Small Millets

Small millets, big potential: diverse,nutritious and climate smart

In South Asia, lack of dietary diversity is one of the key factors behindmalnutrition and the prevalence of non‐communicable diseases suchas diabetes. Small millets, grown as a complement to existing crops,could contribute to an answer. Performing well in marginalenvironments they have superior nutritional properties, including highmicronutrient and dietary fibre content, and low glycemic index. However, there has been a drastic decline in production andconsumption of small millets mainly due to limited productivity, highdrudgery involved in their processing, negative perceptions of small millets as a food for the poor and policy neglect when compared toother crops. Realising the importance of small millets for nutrition security, DHAN Foundation with its partners Tamil Nadu Agricultural University and McGill University have been undertaking research-for-development projects to increase the production and household consumption of small millets since 2011 in two phases.

Many developing countries are affected by health, food security and climate change related issues simultaneously. On the health front, they are facing the double burden of malnutrition, with hidden hunger on the one side and obesity on the other side. In India, there is large scale prevalence of stunted growth among under five age group children (39%) and anaemia among women of reproductive age (48%) (Global Nutrition Report, 2015). On the other hand, obesity is fast increasing across the rural and urban areas of India (Kalra et al. 2012). Furthermore, chronic and non-communicable diseases are on the rise. For example, the prevalence of Type-II diabetes mellitus and impaired glucose tolerance were reported, at an alarming rate, both rural (2.4%) and urban (11.6%) populations in India (Mohan et al. 2009). Increasing research and epidemiological evidence link the lack of dietary diversity to these health issues (Khoury et al. 2014).

The other phenomenon is breaking down of local and regional food systems leading to fast decline in dietary diversity and food safety. Increasing presence of chemicals is felt in the food production and food processing, making the food consumed by urban consumers a cocktail of artificial chemical compounds. The breaking down of local food systems is partly due to large scale decline in agricultural biodiversity, which has been happening across the states over the years. Location or region specific diverse farming systems have given way to less diverse cropping system and sometimes monoculture on a large scale. As a result, the farming has become a risky occupation. Climate change related issues in the recent past compounded the situation much further. The impact on the farming community is noticeable in the last one decade; particularly extreme weather conditions related to rainfall has resulted in considerable crop losses. Late onset of monsoon, early withdrawal and long dry spells within the cropping period has become quite frequent, leading to increasing uncertainty. More so, in the large rainfed tracts of India where large sections of the poor in the country resides. This trend is worrisome, given the fact that growth of irrigated agriculture reached a plateau and rainfed agriculture has to meet our food security.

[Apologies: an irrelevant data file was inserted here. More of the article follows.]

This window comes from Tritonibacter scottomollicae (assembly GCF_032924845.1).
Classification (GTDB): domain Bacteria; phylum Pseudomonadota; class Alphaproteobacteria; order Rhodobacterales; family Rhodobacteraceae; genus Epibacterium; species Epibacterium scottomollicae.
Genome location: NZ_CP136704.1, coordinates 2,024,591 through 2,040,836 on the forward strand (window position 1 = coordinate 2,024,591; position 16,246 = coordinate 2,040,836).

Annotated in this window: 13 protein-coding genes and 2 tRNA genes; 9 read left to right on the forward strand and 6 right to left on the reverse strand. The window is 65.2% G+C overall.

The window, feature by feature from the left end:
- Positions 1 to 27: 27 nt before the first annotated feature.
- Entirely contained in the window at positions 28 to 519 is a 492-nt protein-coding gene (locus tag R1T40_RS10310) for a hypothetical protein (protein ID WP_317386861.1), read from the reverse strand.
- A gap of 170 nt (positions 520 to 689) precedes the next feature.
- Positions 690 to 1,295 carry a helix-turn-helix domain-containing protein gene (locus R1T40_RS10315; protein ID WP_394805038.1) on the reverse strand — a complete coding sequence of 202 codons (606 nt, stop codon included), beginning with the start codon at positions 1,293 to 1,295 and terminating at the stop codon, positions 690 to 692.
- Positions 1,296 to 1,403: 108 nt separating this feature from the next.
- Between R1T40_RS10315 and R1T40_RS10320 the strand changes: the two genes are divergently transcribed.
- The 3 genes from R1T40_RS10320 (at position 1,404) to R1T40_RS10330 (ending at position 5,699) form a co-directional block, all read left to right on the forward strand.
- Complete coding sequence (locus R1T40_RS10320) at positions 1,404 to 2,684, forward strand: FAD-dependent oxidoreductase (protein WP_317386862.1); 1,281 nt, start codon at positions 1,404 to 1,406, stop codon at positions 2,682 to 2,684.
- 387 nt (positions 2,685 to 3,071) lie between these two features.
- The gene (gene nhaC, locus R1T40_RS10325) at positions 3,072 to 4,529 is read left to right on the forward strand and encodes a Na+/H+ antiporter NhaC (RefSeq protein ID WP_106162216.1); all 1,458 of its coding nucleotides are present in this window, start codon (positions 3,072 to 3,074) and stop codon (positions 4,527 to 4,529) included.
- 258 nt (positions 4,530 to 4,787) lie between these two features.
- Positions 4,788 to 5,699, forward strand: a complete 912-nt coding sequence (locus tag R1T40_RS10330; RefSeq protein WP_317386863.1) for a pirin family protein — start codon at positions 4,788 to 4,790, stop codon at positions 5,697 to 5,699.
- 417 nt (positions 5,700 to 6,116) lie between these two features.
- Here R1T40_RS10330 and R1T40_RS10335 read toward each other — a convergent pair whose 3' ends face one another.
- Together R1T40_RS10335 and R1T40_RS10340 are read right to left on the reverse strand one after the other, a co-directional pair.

It is in this background of different but interrelated dominant issues faced by the society, the role and importance of small millets can be understood. Small millets are one of the important traditional food groups that have been moved out of the food basket in recent times (Ramachandran 2007). Small millets in the Indian context include finger millet, kodo millet, little millet, foxtail millet, proso millet, barnyard millet and browntop millet. Small millets have been cultivated in India for around 3000 years, making them an integral part of the culture and history of India. References to small millets can be found in mythology, poetry, religious practices and ayurvedic recipes. Small millets offer better nutrition with various micronutrients like vitamin B complex, calcium, iron and sulphur, high protein, high dietary fibre and low glycemic index when compared to mainstream cereals like rice and wheat (Saleh et al. 2013). They are known as both preventive and curative foods. They help to effectively manage life style diseases like obesity, diabetes, hypertension, stroke, anaemia and some kinds of cancer.

Small millet crops also have the ability to adapt to a wider range of growing environments, including arid and semi-arid environments. Small millets are drought resistant, require few external inputs, require less water than many other cereals and are often able to cope with poor soils. They are considered as climate smart crops given their ability to withstand difficult climatic situations. They are also safe source of food as no or meagre farm chemicals are used for their cultivation. They are part of the diverse cropping systems with many healthy associated crops like horsegram, niger, etc. and many uncultivated greens. Besides nutritious food, they also offer nutritious fodder. They play important role in ensuring food and income security of the rainfed farmers. In these ways, small millets fall in the sweet spot where in health of eco system, people and economy converges.

Despite these advantages, small millets cultivation and consumption have declined across the world. In India, the area under cultivation declined from 7.26 million ha to 1.98 million ha (a decline of 56.4% in finger millet and 82.5% for the other small millets) between 1965-66 and 2011-12 (Government of India, 2014). This decline in area has a direct bearing on the overall decline in the consumption of small millets.